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  1. FDA Science Jobs and Scientific Professional Development

Wioletta "Viola" Szeszel-Fedorowicz, PhD, Lead Mathematical Statistician

"I really enjoy the knowledge-sharing among scientists from the many different scientific disciplines we call on at FDA to do our work. Everyone comes together to ensure that the best regulatory decisions are made to protect public health."
Wioletta Szeszel-Fedorowicz, PhD Lead Mathematical Statistician, Center for Tobacco Products

Viola Szeszel-Fedorowicz

 

Q: What opportunities does FDA offer you that you couldn’t get elsewhere?

Viola Szeszel-Fedorowicz: FDA offers me the unique opportunity to understand the importance of the regulatory process in protecting public health and safety. Our mission is to make sure that FDA-regulated products such as medical products, food, and cosmetics are safe and effective. I work in FDA’s Center for Tobacco Products (CTP) and our mission is of course different. CTP's mission is to make tobacco-related death and disease part of America's past, not America's future, and, by doing so, ensure a healthier life for every family.

FDA’s vital role in overseeing the safety of the products it regulates cannot be overstated. In my opinion, there is no more important undertaking than shielding public from the risk of unintended consequences associated with the use of its regulated products. At FDA I have the chance to see how our experts from different scientific disciplines work together to make the best, science- and data-driven decisions. I like seeing how my work translates quickly into regulatory action and has an immediate effect on the public health. I am proud to be part of FDA, an agency that is associated with trust and renowned for the quality of its work. Additionally, FDA’s collaborative environment and many opportunities for professional training supports my professional growth. I have never worked in an organization that has provided as many growth opportunities as FDA.

Q: Why do scientists like you stay at FDA?

VS: At FDA, I work as a lead mathematical statistician. Since FDA uses a data-driven approach to its regulatory process, it’s really a perfect fit for statisticians like myself. And because FDA’s regulatory decisions translate into public safety and health, it must consider all possible factors and their effect on everyone. So statisticians are a vital part of the agency because using data, simulations, and predictive modeling helps FDA explore different regulatory scenarios and their impact on populations over the years.

As a workplace, FDA gives statisticians the opportunity to work with diverse statistical methods and variety of data sources, like complex surveys and observational and experimental studies. I think that’s why we statisticians love to work at FDA. We enjoy the variety of our assignments and can use innovative statistical methods to support the agency’s regulatory process with the aim of keeping the public safe.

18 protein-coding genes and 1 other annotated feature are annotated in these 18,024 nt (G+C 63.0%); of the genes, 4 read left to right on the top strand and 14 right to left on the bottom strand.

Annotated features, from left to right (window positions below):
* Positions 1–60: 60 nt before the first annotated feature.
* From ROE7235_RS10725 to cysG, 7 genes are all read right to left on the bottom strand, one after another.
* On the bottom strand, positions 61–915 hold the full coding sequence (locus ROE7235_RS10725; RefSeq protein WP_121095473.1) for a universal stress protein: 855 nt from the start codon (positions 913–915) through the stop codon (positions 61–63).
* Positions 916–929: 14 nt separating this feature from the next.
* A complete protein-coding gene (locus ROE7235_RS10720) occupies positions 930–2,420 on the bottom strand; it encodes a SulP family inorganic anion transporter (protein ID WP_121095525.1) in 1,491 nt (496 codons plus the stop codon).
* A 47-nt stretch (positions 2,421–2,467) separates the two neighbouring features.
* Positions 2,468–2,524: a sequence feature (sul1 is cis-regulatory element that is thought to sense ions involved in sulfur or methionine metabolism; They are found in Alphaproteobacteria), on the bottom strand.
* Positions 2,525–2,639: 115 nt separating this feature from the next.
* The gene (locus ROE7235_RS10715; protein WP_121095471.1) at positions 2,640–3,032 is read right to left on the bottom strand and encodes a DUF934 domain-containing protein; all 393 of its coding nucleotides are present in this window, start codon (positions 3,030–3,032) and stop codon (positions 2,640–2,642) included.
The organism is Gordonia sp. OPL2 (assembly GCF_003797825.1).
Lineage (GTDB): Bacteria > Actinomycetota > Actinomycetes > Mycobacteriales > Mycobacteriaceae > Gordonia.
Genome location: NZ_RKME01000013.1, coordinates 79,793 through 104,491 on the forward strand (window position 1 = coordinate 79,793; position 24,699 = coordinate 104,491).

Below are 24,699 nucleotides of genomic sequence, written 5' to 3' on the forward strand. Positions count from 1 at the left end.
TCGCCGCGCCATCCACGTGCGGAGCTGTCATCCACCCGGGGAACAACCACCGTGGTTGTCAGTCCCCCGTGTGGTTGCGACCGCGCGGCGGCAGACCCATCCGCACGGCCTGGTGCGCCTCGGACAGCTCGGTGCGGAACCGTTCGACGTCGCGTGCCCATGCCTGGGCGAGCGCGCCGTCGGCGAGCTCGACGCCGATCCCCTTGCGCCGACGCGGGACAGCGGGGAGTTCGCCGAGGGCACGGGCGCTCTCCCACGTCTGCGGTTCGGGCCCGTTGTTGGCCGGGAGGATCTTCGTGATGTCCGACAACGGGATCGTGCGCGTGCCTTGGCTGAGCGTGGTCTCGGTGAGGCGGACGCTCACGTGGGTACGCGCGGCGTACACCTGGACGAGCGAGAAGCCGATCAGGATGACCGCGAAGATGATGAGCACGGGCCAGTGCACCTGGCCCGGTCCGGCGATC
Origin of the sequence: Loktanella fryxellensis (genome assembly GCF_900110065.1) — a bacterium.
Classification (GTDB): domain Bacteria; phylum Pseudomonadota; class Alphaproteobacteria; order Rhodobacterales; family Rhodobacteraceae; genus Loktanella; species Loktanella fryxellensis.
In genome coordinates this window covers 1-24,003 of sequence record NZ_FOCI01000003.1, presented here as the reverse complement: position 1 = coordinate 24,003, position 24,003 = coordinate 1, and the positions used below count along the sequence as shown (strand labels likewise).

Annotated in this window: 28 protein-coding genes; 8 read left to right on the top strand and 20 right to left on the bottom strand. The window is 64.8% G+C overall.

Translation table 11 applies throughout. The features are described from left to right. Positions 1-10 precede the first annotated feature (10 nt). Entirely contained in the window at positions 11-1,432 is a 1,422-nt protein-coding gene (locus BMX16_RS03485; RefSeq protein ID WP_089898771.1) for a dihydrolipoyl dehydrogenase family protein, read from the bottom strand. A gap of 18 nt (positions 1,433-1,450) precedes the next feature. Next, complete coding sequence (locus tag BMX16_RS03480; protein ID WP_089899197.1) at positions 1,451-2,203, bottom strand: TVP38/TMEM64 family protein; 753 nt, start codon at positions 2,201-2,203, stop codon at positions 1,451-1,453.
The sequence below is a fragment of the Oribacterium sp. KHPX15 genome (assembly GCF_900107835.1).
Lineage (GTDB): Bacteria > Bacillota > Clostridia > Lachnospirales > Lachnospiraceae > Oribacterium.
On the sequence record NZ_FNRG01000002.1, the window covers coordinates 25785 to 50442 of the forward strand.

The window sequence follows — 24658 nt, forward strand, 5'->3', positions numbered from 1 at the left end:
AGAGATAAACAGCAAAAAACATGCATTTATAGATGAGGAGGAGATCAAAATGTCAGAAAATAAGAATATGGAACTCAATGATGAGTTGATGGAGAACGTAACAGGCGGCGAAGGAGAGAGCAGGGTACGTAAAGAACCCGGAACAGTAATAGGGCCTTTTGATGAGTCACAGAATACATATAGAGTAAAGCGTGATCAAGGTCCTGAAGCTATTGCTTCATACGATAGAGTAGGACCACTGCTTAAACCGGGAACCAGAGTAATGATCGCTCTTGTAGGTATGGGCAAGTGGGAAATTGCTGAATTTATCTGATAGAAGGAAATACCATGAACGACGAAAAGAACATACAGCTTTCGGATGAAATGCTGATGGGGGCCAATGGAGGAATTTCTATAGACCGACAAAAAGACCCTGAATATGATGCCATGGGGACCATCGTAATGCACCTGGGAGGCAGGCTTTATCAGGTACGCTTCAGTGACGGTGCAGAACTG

Q: How do you use your science degree at FDA?

VS: I have a PhD in Organic Chemistry and MSc in Statistics. My postdoctoral training was in molecular biology, studying gene expression. Currently, I work in CTP, which regulates the manufacturing and marketing of tobacco products, products that, unlike the other products FDA regulates, are associated with both acute and chronic health hazards. Studying chronic health hazards is very challenging because it takes a long exposure to the product to see the negative health effects. As a statistician, I work with data, supporting different scientific disciplines, making sure to use all available data, and the best statistical methods in support of FDA regulatory decisions. My PhD degree in organic chemistry and postdoctoral experience has helped me tremendously in understanding the chemical composition and toxicological profile of tobacco products and their effects on human health, which can be measured by several biomarkers.

Q: How is science conducted at FDA unique from science conducted at the National Institutes of Health, academia, or industry?

VS: FDA decisions need to be scientifically justified and the science we use at FDA must have real-life application. Compared with academia, science conducted at FDA translates quickly into actions. FDA scientists are exposed to multiple facts of a project within a short time span and work on multiple projects concurrently. FDA science projects are conducted in multidisciplinary teams, bringing together different perspectives and expertise to ensure public safety. I really enjoy the knowledge-sharing among scientists from the many different scientific disciplines we call on at FDA to do our work. Everyone comes together to ensure that the best regulatory decisions are made to protect public health.